Talking Big Ideas.
“You never really understand a person
until you consider things from…[their] point of view.”
~ Atticus Finch, talking to Scout, To Kill a Mockingbird
Imagine for a moment that you’re Doug Dietz.
You design machines for General Electric. You’ve spent the past two years building a new MRI scanner for hospitals, and it’s finally done. You’re thrilled. You go to the hospital to see it and get so excited you do a happy dance. Then you wait to watch the first patients arrive.
A little girl walks down the hallway with her parents. She’s crying. You hear her dad lean down and say, “We’ve talked about this. You can be brave.” You watch as she goes into the room, sees your creation, and freezes in terror.
Suddenly your perspective changes. For the first time, you notice the ominous colors, the scary sounds, the giant warning sign, the flickering lights.
You realize that for two years, you never once looked at your machine through the eyes of a scared child. You’re heartbroken.
What do you do now?
Here’s what Doug did. He assembled a team that understood children. Their mission was to make MRI scanners appealing to kids.
Their solution: Turn the scary machine into a jungle adventure. Or a spaceship. A submarine. In fact, they did all three. And more.
The result? GE’s Adventure Series is a triumph nationwide. Participating hospitals find their young patients getting onto the scanner table ten times faster. And the need to give them anxiety medication has plunged.
Doug stumbled upon a fundamental truth. The better we understand how other people see things, the more likely we are to connect with them.
This is often easier said than done.
The head of a fundraising team reached out to me a couple weeks ago. He had just received feedback from a prospective investor who did not mince words.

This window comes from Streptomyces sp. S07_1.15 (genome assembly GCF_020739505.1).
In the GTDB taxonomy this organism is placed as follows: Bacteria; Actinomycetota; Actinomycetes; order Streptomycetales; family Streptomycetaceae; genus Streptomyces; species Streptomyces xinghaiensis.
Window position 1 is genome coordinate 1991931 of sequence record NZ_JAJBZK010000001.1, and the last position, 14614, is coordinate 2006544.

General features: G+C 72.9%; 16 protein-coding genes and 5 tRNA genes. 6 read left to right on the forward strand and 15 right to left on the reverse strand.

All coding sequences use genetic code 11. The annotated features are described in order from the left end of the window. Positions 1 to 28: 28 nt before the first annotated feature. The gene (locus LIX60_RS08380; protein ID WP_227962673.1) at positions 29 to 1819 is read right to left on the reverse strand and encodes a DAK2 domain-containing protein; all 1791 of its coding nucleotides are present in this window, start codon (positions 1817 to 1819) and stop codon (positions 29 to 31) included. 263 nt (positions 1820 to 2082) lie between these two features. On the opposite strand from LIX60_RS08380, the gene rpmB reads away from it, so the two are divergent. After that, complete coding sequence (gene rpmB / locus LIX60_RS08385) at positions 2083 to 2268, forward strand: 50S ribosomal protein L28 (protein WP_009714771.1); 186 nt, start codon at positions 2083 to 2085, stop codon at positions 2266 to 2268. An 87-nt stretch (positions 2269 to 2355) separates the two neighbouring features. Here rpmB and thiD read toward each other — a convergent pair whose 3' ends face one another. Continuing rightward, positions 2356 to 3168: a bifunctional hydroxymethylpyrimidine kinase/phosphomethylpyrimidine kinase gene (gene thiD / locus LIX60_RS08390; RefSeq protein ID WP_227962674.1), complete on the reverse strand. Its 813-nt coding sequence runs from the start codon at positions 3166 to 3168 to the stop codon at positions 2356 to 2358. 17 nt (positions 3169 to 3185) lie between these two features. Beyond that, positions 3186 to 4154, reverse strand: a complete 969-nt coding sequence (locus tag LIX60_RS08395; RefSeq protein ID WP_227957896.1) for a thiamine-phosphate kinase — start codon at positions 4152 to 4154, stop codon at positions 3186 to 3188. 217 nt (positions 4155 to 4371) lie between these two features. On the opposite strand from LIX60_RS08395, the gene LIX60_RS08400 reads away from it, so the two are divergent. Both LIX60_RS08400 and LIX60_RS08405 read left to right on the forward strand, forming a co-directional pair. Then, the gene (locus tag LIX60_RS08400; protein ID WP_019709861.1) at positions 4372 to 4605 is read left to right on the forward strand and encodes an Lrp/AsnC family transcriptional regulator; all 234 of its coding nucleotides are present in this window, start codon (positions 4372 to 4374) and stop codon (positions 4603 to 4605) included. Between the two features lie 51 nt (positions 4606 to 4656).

“He told me my pitch was terrible.”
I knew the fundraiser put hard work into his pitches. They are typically a big success. I asked what he did differently this time. He said, “nothing!”
And that was the problem.
He used an old pitch on a new audience. It worked so well in the past, he figured it would continue to work. After a quick chat he decided, like Doug Dietz, to assemble a team that understands the new audience he’s trying to reach. And then build a unique pitch that appeals specifically to them.
The philanthropist Russell Conwell was a model on how to tailor presentations. He was world-renowned for his Acres of Diamonds speech, which he delivered more than six thousand times across several continents. Yet he never gave the same talk twice. He would arrive early, chat with the locals about town, and then fill his speech with their anecdotes and stories.
When we understand our audience’s perspective, and make it central in our work, we set ourselves up for success.
Doug Dietz likes to tell a story about Pirate Island, where patients have to “walk the plank” to a scanning machine disguised as a pirate ship. The room smells like piña coladas and has sand castles. The cabinets are tiki huts. There’s a pirate monkey swinging from a rope.
One day in the Pirate Island room, Doug was talking with the parents of a young patient who’d just had a scan. She kept tugging on her mom’s shirt. The mom turned to her and asked, “What is it, honey?”
The little girl looked up to her mom and smiled, “Can we come back tomorrow?”
This time, Doug cried. His team turned terror into joy.
The better we understand how our audience sees things, the better we can connect with them.
Think about one person you want to persuade. Imagine for a moment you are them. Try looking at the world through their eyes. Then see if you can find one new fact or story that highlights their perspective.
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